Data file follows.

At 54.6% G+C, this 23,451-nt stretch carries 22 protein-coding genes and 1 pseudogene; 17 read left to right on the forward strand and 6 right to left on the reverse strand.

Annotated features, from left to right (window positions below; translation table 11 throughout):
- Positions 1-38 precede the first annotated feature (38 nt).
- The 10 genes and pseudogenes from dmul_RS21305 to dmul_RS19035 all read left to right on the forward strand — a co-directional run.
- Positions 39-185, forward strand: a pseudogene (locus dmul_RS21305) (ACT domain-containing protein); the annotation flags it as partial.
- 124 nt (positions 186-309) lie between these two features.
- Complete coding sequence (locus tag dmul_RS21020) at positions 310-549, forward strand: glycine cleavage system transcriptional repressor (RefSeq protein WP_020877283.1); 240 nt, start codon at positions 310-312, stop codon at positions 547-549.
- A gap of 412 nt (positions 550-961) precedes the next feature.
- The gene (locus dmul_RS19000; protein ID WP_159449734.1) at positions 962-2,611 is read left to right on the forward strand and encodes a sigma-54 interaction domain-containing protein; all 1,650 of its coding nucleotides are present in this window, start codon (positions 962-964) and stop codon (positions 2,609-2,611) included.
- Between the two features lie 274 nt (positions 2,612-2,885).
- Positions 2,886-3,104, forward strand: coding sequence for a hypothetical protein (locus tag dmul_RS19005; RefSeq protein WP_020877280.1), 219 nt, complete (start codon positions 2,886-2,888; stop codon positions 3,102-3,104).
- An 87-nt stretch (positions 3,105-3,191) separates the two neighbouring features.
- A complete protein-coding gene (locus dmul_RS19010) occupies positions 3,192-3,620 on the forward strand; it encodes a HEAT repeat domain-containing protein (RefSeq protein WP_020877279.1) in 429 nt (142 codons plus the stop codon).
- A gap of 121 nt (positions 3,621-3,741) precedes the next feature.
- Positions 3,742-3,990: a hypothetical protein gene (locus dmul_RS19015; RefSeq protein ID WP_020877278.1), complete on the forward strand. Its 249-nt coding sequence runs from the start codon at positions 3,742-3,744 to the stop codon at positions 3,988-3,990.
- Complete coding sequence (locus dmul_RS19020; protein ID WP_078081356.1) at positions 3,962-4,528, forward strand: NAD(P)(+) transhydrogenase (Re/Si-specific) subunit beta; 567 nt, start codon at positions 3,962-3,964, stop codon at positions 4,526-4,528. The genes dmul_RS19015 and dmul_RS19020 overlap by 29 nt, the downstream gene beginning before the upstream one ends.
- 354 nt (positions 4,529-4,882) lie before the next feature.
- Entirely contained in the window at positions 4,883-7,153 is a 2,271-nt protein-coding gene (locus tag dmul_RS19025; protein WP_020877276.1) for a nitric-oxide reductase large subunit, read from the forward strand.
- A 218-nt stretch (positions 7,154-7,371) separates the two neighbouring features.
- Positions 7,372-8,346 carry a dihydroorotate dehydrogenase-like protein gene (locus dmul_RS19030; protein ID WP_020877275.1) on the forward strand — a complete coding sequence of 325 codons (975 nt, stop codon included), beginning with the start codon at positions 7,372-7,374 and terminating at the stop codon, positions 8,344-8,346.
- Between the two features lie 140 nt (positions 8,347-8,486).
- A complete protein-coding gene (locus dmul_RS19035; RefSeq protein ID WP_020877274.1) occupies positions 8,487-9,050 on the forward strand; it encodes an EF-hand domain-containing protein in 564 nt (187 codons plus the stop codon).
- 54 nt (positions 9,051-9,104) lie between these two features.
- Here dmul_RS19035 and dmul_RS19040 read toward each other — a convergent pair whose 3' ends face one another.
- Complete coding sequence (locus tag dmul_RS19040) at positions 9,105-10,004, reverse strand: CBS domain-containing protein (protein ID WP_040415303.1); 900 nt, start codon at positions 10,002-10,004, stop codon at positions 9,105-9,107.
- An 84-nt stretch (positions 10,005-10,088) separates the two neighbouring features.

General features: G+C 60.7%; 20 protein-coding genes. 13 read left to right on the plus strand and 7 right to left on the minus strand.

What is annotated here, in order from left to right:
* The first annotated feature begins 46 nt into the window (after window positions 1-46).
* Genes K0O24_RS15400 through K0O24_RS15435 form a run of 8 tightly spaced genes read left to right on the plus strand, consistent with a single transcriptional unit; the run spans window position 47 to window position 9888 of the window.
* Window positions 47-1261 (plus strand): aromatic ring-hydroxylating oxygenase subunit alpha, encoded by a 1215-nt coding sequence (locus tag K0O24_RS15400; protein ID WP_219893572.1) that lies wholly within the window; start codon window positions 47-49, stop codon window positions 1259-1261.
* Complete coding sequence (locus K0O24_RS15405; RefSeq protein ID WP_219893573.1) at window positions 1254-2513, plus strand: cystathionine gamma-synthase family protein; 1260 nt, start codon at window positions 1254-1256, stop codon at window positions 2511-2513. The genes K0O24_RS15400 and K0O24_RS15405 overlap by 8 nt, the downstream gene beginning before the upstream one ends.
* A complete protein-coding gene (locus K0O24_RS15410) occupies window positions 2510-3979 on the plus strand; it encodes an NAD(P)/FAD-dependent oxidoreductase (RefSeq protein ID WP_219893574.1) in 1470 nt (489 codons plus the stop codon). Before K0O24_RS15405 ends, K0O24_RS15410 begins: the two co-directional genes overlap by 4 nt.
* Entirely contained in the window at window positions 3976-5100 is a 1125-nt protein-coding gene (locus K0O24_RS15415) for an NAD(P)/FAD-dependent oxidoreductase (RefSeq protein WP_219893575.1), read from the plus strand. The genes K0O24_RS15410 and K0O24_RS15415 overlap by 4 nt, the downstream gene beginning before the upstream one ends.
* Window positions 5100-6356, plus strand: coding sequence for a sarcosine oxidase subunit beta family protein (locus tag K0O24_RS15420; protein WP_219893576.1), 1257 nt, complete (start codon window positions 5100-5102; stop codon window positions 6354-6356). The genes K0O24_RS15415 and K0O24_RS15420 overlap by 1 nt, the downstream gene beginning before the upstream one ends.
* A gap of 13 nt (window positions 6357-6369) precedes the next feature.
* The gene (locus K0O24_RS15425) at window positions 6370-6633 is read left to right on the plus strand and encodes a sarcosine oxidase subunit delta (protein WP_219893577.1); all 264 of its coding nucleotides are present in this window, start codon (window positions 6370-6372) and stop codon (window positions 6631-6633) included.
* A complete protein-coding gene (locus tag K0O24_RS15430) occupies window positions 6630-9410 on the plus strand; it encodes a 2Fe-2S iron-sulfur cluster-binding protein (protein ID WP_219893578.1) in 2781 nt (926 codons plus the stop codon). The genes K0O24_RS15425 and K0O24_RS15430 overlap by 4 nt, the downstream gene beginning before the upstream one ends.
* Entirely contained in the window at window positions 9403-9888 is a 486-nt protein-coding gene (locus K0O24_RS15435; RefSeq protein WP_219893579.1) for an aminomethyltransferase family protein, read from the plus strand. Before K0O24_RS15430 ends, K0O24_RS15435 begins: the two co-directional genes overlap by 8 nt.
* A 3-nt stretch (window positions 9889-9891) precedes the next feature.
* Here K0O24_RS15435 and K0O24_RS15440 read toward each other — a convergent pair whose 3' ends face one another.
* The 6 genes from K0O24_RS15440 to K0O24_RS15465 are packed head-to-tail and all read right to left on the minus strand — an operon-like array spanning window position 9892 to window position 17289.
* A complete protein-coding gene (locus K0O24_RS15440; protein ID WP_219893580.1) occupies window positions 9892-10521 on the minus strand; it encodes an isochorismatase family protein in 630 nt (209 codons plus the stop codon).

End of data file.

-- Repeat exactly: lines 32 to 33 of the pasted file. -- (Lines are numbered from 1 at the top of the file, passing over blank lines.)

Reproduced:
* Complete coding sequence (locus K0O24_RS15405; RefSeq protein ID WP_219893573.1) at window positions 1254-2513, plus strand: cystathionine gamma-synthase family protein; 1260 nt, start codon at window positions 1254-1256, stop codon at window positions 2511-2513. The genes K0O24_RS15400 and K0O24_RS15405 overlap by 8 nt, the downstream gene beginning before the upstream one ends.
* A complete protein-coding gene (locus K0O24_RS15410) occupies window positions 2510-3979 on the plus strand; it encodes an NAD(P)/FAD-dependent oxidoreductase (RefSeq protein ID WP_219893574.1) in 1470 nt (489 codons plus the stop codon). Before K0O24_RS15405 ends, K0O24_RS15410 begins: the two co-directional genes overlap by 4 nt.